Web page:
Trump: I could end Ukraine war in 24 hours if I were still president
He believes that Biden's decision to send Abrams tanks to Ukraine may instigate a deployment of nuclear weapons by Russia.
Former US President Donald Trump said on Thursday that he could have influenced a cessation of the war in Ukraine within 24 hours by negotiation if he were still president, adding that the war would not have happened if he were still in his position.
"If I were president, the Russia/Ukraine war would never have happened, but even now, if president, I would be able to negotiate an end to this horrible and rapidly escalating war within 24 hours," Trump said on the Truth Social platform.
Just a day earlier, Trump called out current US President Joe Biden's decision to transfer 31 M1A1 Abrams tanks to Ukraine because he believes it may instigate a reaction by Russia to deploy nuclear weapons - warning that it could lead to a World War III, stating on Truth Social: "FIRST COME THE TANKS, THEN COME THE NUKES. Get this crazy war ended, NOW. So easy to do!"
This comes two days after Biden's administration announced the decision to ship the 31 tanks to Ukraine. However, US officials have stated that it will take a few months to finalize the training and delivery process before they can be mobilized on the battlefields in Ukraine, most likely they wouldn't be delivered before the anticipated Ukrainian counteroffensive.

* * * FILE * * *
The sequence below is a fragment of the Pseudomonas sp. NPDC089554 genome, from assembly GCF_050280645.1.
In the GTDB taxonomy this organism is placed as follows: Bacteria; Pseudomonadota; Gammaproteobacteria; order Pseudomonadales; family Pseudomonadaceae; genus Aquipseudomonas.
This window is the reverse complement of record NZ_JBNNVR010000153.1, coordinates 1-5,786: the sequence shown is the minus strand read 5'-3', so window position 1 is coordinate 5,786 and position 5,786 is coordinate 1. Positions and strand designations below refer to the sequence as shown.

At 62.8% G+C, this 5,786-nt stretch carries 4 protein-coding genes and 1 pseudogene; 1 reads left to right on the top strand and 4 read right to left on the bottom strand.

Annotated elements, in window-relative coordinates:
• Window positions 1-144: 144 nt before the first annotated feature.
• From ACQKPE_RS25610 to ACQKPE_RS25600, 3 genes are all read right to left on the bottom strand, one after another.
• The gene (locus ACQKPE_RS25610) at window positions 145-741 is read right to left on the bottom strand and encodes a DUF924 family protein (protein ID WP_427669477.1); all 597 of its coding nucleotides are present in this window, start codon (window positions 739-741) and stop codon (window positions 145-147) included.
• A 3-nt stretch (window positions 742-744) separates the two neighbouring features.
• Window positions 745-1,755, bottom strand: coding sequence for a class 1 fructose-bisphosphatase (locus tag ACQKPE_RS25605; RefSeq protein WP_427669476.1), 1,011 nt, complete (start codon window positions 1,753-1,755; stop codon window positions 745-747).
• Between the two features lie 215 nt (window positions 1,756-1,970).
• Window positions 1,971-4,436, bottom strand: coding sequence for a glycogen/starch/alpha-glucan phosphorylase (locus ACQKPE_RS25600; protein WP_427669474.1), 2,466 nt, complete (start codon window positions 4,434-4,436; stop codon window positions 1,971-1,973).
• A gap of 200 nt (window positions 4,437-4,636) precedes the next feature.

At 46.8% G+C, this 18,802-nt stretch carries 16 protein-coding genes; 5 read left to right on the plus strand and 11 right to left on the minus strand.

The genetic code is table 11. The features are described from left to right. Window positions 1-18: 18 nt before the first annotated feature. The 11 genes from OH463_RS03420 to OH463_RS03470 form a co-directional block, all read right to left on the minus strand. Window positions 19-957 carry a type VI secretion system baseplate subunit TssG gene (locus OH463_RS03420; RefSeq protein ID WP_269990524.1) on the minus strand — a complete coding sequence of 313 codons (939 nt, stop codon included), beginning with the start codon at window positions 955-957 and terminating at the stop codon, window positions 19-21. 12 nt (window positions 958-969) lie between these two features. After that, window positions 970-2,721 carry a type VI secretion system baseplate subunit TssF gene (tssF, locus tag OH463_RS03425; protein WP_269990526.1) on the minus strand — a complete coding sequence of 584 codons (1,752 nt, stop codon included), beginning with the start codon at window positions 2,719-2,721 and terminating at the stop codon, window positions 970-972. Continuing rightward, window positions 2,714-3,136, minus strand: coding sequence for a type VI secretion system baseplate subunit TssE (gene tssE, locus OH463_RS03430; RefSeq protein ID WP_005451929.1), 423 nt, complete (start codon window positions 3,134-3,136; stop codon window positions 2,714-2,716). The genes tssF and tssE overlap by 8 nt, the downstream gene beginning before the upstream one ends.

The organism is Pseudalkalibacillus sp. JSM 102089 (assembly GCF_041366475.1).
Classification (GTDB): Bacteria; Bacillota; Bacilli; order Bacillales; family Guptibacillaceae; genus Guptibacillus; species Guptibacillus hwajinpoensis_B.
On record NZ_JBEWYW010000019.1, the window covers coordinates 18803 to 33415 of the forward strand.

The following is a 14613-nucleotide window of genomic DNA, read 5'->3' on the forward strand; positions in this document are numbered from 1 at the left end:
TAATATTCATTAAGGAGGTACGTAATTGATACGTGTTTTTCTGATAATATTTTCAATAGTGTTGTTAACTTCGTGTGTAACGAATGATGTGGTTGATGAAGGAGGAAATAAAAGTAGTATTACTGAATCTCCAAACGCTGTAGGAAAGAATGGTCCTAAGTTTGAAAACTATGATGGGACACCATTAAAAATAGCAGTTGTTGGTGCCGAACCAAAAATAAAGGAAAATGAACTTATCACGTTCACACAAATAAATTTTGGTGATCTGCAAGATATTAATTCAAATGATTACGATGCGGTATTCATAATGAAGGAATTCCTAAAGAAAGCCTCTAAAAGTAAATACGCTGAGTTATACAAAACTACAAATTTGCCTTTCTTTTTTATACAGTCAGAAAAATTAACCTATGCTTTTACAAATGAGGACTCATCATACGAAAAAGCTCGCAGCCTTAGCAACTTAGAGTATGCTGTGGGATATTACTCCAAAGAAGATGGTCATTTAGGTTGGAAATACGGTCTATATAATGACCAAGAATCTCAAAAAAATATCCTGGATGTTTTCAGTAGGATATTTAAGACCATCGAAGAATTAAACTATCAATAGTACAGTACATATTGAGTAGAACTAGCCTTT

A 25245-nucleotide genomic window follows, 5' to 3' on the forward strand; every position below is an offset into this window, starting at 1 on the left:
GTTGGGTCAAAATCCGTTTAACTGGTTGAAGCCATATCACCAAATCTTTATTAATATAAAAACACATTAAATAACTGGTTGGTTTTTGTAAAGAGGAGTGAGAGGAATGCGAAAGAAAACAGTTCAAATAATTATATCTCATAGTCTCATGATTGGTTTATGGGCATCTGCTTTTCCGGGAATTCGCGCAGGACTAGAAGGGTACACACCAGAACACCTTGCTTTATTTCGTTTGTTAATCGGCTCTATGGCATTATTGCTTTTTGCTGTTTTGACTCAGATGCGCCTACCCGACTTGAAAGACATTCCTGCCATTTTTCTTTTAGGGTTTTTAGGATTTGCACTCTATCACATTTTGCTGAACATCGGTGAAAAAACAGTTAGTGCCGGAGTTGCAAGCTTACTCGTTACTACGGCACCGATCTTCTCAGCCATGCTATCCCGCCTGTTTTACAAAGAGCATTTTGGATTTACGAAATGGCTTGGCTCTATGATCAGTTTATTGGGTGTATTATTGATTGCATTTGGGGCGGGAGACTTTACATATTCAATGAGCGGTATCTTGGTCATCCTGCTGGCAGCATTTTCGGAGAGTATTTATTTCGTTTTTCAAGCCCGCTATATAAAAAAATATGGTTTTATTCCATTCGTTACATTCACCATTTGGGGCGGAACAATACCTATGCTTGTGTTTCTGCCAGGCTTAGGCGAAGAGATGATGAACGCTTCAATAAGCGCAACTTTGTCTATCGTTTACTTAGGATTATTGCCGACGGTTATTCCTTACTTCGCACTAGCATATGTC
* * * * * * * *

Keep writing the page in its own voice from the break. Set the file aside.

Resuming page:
Costing around $10 million a piece, the US-made complex battle tank is very difficult to maintain and will pose a logistical challenge to be resupplied as it operates on jet fuel.
Americans oppose Ukraine aid
Last month, a survey conducted by the Chicago Council showed a remarkable decline in American popular support for Ukraine's military aid, in light of the war in Ukraine, which began in late February 2022.
Nearly half of Americans say Washington should urge Kiev to settle for peace with Russia, according to the same survey.
"Republican backing for aid to Ukraine has slipped since the spring, with 55 percent of Republicans saying they support sending military aid, compared with 68 percent in July and 80 percent in March," the survey found.
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